3. Click Get a trial phone number on the left-top of the Console

  4. Copy Account SID, Auth Token and My Twilio phone number values to the clipboard

Twilio Credentials

Now, we’ve copied the configuration credentials to the clipboard. In trial accounts, you have to specify the verified phone numbers, which we defined as “to number” in Altogic.

  1. Click on the Explore Products in the left sidebar

    1. Be sure that **Messaging **and **Phone Numbers **products are selected.

Now you can navigate to the Verified Caller IDs page by Sidebar → Phone Numbers → Manage → Verified Caller IDs.

You should add your phone number as a Verified Caller from here.

And finally, you have to give geo permission to your phone numbers region. You can go to this page by SidebarMessagingSettingsGeo permissions.

💡 After configuring the Twilio account, you have to enable the phone number and password based sign up from Designer → App Settings → Authentication → Mobile Phone Authentication → Enable phone number and password based sign up in Altogic client library.
Paste the Twilio Account SID,Twilio Authentication Token and Twilio Phone Number to the related fields.

Setting up Twilio with Altogic

Frontend Development


Before installing the application, be sure you have already installed NodeJS in your development environment.

To install

💡 You can visit: to download.

To get started, open the terminal and create a new React project

// creates a react app with the name of `altogic-react-phone-authentication-tutorial`
npx create-react-app altogic-react-phone-authentication-tutorial
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The above command creates a React project in the altogic-react-phone-authentication-tutorialdirectory.

cd altogic-react-phone-authentication-tutorial
touch .env
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Create a .env file in the root directory of your application, open the file in your editor and paste the following.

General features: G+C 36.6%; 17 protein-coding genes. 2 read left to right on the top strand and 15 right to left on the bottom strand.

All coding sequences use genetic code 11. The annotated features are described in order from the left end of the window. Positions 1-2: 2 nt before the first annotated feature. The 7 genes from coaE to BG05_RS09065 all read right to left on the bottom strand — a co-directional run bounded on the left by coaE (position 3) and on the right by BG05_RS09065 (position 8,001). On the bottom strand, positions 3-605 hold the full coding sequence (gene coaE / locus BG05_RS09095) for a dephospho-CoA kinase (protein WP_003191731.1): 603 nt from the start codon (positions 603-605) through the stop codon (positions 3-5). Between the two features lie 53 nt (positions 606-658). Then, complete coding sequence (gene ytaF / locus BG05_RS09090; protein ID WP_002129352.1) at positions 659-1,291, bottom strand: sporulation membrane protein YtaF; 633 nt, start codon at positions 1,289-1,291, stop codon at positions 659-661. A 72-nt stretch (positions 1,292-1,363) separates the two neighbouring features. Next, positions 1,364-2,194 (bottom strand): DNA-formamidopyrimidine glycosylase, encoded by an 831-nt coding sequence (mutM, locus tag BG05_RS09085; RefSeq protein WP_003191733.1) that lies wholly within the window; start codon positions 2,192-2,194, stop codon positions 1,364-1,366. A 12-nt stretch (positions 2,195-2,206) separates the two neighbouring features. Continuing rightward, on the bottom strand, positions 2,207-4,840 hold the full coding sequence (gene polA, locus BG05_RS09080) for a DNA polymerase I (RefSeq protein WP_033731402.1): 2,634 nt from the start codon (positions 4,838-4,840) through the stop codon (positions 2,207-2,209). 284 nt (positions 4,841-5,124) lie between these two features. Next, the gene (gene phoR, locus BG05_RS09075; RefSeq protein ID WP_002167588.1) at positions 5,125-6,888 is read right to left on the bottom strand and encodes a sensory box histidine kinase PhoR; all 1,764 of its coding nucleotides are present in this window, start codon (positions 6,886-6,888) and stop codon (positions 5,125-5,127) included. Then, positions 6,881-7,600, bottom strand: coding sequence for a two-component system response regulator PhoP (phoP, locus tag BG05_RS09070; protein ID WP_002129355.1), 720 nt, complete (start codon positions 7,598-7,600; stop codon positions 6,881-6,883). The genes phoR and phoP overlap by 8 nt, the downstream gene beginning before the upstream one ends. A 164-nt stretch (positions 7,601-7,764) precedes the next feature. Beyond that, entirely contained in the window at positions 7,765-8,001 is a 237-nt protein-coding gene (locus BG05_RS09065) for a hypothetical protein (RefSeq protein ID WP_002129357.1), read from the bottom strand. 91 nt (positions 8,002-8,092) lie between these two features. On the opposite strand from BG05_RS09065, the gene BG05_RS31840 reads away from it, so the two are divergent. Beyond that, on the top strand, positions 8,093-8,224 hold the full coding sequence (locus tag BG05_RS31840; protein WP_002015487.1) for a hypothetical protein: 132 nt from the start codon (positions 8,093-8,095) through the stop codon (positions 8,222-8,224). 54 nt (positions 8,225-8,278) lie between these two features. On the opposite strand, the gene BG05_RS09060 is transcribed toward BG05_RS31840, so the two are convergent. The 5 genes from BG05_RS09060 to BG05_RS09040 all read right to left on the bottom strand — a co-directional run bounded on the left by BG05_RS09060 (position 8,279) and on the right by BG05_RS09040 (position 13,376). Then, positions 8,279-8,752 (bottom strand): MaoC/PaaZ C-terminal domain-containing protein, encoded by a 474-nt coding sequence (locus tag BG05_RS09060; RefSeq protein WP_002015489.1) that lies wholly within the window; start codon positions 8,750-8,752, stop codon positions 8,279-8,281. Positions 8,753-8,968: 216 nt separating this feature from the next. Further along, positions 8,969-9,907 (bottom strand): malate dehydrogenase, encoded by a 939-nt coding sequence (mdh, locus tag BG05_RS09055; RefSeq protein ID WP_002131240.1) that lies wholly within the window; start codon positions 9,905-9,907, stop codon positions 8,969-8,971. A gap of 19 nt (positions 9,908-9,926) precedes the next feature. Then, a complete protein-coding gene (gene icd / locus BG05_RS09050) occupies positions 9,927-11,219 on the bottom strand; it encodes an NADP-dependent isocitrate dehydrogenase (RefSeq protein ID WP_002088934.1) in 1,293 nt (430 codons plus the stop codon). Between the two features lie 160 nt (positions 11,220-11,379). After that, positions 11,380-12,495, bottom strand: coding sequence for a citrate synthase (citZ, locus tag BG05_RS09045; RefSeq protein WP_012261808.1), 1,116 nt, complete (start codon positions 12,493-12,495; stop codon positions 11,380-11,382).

Replace YOUR-APPLICATION-ENV-URL and YOUR-APPLICATION-CLIENT-KEY with the envUrl and clientKey you copied before, then return to your terminal.

Install the Altogic Client Library to our project by using NPM or Yarn by running the following command:

// Installation of Altogic Client Library with NPM
npm i altogic
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Next, create a file to handle the Altogic services and client.

Go back to your root directory and follow the commands below:

cd src
mkdir helpers
cd helpers
touch altogic.js
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altogic.js will be created in the src/helpers directory. Open the file in your editor and paste the following.

The third parameter of createClient function signInRedirect handles the redirection to the Sign In page automatically when you have invalid session tokens or signed out. This is a beneficial feature for managing sessions in scenarios when you sign out from your mobile phone.

Building Main React Components

The next step is to create the components that we’ll need for our application,

  1. SignIn — A form component that allows the user to sign in.

  2. SignUp — A form component that allows the user to sign up.

  3. Verification — A form component that verifies phone number.

  4. Home — A component that displays whether or not authentication was successful.

  5. RequiresAuth A wrapper component that checks whether the user is authenticated before rendering a component; otherwise, it redirects the user to the signup/login page.